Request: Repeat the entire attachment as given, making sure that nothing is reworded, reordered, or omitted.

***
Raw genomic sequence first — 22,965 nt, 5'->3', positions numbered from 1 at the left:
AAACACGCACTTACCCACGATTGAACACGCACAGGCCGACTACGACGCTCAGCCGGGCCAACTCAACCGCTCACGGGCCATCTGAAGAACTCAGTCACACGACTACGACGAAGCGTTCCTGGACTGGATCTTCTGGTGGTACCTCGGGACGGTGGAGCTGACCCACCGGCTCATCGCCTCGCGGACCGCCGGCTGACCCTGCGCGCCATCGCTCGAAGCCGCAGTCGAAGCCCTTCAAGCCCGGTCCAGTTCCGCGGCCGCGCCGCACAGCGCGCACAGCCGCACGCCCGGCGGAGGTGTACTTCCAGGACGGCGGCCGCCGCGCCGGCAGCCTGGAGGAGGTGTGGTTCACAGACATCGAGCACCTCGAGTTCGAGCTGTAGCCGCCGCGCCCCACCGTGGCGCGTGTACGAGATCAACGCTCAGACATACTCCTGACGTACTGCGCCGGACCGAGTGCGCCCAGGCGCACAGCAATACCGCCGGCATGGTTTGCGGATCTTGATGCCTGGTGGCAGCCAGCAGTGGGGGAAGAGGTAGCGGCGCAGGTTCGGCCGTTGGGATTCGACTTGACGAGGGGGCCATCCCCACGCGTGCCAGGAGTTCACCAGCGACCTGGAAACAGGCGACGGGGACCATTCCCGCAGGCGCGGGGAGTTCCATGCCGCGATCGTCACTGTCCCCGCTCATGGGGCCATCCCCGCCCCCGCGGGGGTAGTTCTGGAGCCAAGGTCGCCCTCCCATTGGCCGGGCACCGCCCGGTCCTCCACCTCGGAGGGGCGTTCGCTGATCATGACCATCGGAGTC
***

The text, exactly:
Raw genomic sequence first — 22,965 nt, 5'->3', positions numbered from 1 at the left:
AAACACGCACTTACCCACGATTGAACACGCACAGGCCGACTACGACGCTCAGCCGGGCCAACTCAACCGCTCACGGGCCATCTGAAGAACTCAGTCACACGACTACGACGAAGCGTTCCTGGACTGGATCTTCTGGTGGTACCTCGGGACGGTGGAGCTGACCCACCGGCTCATCGCCTCGCGGACCGCCGGCTGACCCTGCGCGCCATCGCTCGAAGCCGCAGTCGAAGCCCTTCAAGCCCGGTCCAGTTCCGCGGCCGCGCCGCACAGCGCGCACAGCCGCACGCCCGGCGGAGGTGTACTTCCAGGACGGCGGCCGCCGCGCCGGCAGCCTGGAGGAGGTGTGGTTCACAGACATCGAGCACCTCGAGTTCGAGCTGTAGCCGCCGCGCCCCACCGTGGCGCGTGTACGAGATCAACGCTCAGACATACTCCTGACGTACTGCGCCGGACCGAGTGCGCCCAGGCGCACAGCAATACCGCCGGCATGGTTTGCGGATCTTGATGCCTGGTGGCAGCCAGCAGTGGGGGAAGAGGTAGCGGCGCAGGTTCGGCCGTTGGGATTCGACTTGACGAGGGGGCCATCCCCACGCGTGCCAGGAGTTCACCAGCGACCTGGAAACAGGCGACGGGGACCATTCCCGCAGGCGCGGGGAGTTCCATGCCGCGATCGTCACTGTCCCCGCTCATGGGGCCATCCCCGCCCCCGCGGGGGTAGTTCTGGAGCCAAGGTCGCCCTCCCATTGGCCGGGCACCGCCCGGTCCTCCACCTCGGAGGGGCGTTCGCTGATCATGACCATCGGAGTC